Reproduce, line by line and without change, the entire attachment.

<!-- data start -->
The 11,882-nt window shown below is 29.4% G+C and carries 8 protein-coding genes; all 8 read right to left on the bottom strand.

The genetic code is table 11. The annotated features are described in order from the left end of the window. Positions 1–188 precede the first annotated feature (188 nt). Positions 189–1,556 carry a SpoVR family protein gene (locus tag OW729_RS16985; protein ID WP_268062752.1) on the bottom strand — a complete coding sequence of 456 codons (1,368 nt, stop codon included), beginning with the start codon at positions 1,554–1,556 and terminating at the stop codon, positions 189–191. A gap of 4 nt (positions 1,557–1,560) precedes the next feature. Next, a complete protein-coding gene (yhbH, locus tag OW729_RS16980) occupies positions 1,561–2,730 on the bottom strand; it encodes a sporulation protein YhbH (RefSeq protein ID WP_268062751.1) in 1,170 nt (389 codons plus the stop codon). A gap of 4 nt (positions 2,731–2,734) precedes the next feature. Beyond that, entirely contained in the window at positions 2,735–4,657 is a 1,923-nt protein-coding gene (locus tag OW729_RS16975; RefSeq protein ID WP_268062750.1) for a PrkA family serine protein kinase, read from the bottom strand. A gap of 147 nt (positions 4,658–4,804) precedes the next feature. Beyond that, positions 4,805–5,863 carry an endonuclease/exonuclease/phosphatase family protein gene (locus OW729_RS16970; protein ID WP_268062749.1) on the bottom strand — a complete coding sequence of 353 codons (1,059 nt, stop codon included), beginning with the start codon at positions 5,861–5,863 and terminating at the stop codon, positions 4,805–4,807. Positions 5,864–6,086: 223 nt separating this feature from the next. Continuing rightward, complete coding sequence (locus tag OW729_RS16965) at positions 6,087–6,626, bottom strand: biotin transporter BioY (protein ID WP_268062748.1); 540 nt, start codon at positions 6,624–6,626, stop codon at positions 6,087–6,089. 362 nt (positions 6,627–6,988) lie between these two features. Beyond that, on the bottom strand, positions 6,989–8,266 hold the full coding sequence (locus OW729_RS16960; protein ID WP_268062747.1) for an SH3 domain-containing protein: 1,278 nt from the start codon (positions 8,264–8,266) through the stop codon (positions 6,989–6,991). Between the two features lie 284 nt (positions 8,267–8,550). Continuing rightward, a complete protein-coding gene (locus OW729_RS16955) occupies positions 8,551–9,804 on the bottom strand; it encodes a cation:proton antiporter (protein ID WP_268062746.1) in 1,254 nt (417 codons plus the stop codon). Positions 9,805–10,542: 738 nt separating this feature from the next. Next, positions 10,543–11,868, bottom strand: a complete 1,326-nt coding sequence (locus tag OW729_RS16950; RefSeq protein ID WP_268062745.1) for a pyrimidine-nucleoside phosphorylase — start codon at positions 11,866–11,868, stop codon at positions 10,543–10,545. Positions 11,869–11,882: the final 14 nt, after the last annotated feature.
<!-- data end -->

The 11,882-nt window shown below is 29.4% G+C and carries 8 protein-coding genes; all 8 read right to left on the bottom strand.

The genetic code is table 11. The annotated features are described in order from the left end of the window. Positions 1–188 precede the first annotated feature (188 nt). Positions 189–1,556 carry a SpoVR family protein gene (locus tag OW729_RS16985; protein ID WP_268062752.1) on the bottom strand — a complete coding sequence of 456 codons (1,368 nt, stop codon included), beginning with the start codon at positions 1,554–1,556 and terminating at the stop codon, positions 189–191. A gap of 4 nt (positions 1,557–1,560) precedes the next feature. Next, a complete protein-coding gene (yhbH, locus tag OW729_RS16980) occupies positions 1,561–2,730 on the bottom strand; it encodes a sporulation protein YhbH (RefSeq protein ID WP_268062751.1) in 1,170 nt (389 codons plus the stop codon). A gap of 4 nt (positions 2,731–2,734) precedes the next feature. Beyond that, entirely contained in the window at positions 2,735–4,657 is a 1,923-nt protein-coding gene (locus tag OW729_RS16975; RefSeq protein ID WP_268062750.1) for a PrkA family serine protein kinase, read from the bottom strand. A gap of 147 nt (positions 4,658–4,804) precedes the next feature. Beyond that, positions 4,805–5,863 carry an endonuclease/exonuclease/phosphatase family protein gene (locus OW729_RS16970; protein ID WP_268062749.1) on the bottom strand — a complete coding sequence of 353 codons (1,059 nt, stop codon included), beginning with the start codon at positions 5,861–5,863 and terminating at the stop codon, positions 4,805–4,807. Positions 5,864–6,086: 223 nt separating this feature from the next. Continuing rightward, complete coding sequence (locus tag OW729_RS16965) at positions 6,087–6,626, bottom strand: biotin transporter BioY (protein ID WP_268062748.1); 540 nt, start codon at positions 6,624–6,626, stop codon at positions 6,087–6,089. 362 nt (positions 6,627–6,988) lie between these two features. Beyond that, on the bottom strand, positions 6,989–8,266 hold the full coding sequence (locus OW729_RS16960; protein ID WP_268062747.1) for an SH3 domain-containing protein: 1,278 nt from the start codon (positions 8,264–8,266) through the stop codon (positions 6,989–6,991). Between the two features lie 284 nt (positions 8,267–8,550). Continuing rightward, a complete protein-coding gene (locus OW729_RS16955) occupies positions 8,551–9,804 on the bottom strand; it encodes a cation:proton antiporter (protein ID WP_268062746.1) in 1,254 nt (417 codons plus the stop codon). Positions 9,805–10,542: 738 nt separating this feature from the next. Next, positions 10,543–11,868, bottom strand: a complete 1,326-nt coding sequence (locus tag OW729_RS16950; RefSeq protein ID WP_268062745.1) for a pyrimidine-nucleoside phosphorylase — start codon at positions 11,866–11,868, stop codon at positions 10,543–10,545. Positions 11,869–11,882: the final 14 nt, after the last annotated feature.